Bob Rock, 1992
Nick Gilder, 1985
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Jason Bonham, 1989
Tom Johnston of the Doobie Brothers, 1991
Joey Spampinato of NRBQ, 1985
Patterson Hood of the Drive-By Truckers, 2003
Andy Powell of Wishbone Ash, 2003
Steve Kilbey of the Church, 1990
Edgar Winter, 2005
Johnette Napolitano of Concrete Blonde, 1990
Randy Hansen, 2001
Dan McCafferty of Nazareth, 1984
Davy Knowles of Back Door Slam, 2007
Jimmy Barnes from Cold Chisel, 1986
Steve Stevens of Atomic Playboys, 1989
Billy Idol, 1984
Stuart Adamson of Big Country, 1993
Ian Anderson of Jethro Tull, 1992
Warren Haynes of Gov’t Mule, 1998
John Bell of Widespread Panic, 1992
Robben Ford, 1993
Barry Hay of Golden Earring, 1984
Jason Isbell, 2007
Joey Belladonna of Anthrax, 1991
Joe Satriani, 1990
Vernon Reid of Living Colour, 1988
Brad Delp of Boston, 1988
Zakk Wylde of Pride & Glory, 1994
John Sykes of Blue Murder, 1989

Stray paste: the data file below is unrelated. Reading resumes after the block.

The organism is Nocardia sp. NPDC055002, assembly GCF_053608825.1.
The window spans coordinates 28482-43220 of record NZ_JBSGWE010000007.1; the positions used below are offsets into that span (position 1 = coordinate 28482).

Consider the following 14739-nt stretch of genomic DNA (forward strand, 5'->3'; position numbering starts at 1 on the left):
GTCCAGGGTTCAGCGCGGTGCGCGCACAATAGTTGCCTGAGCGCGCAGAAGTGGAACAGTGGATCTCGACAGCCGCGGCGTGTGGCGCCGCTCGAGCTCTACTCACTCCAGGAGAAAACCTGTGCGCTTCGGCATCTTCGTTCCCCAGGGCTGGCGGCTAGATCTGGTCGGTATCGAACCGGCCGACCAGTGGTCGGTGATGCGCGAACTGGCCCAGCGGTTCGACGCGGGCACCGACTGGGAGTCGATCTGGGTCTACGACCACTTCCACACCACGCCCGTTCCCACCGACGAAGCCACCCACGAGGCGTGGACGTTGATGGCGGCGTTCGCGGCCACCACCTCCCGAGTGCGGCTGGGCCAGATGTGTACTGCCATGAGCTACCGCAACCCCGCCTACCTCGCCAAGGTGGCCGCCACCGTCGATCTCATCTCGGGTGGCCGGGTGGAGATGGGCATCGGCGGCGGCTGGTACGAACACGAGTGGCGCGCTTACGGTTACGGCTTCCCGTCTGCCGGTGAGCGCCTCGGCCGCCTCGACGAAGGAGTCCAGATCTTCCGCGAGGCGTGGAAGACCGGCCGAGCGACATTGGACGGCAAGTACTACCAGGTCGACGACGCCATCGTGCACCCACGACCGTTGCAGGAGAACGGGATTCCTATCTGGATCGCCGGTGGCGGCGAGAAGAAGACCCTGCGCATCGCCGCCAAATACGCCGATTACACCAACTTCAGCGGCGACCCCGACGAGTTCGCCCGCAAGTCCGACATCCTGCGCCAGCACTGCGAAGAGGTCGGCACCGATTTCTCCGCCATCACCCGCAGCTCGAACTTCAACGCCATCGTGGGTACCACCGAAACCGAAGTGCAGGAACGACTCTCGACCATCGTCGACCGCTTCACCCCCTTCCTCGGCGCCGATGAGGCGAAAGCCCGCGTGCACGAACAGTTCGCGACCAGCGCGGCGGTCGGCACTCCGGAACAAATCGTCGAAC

Alice Cooper, 1986
Lars Ulrich of Metallica, 1985
John Doe, 1990
Shannon Hoon of Blind Melon, 1992
Myles Goodwyn of April Wine, 2001
John Mellencamp, 1999
Mike Campbell of Tom Petty & the Heartbreakers, 1999
Kenny Aronoff, 1999
Doyle Bramhall II, 2001
Jon Bon Jovi, 1986
Dickey Betts of the Allman Brothers, 1992
Randy Bachman, 2001
Little Steven, 1987
Stevie Salas, 1990
J.J. Cale, 2009
Joe Bonamassa, 2011
Tommy Emmanuel, 1994
Rob Baker of the Tragically Hip, 1997
John Petrucci of Dream Theater, 2010
Eric Johnson, 2001
Stu Hamm, 1991
Gene Simmons of Kiss, 1992
Ace Frehley from Kiss, 2008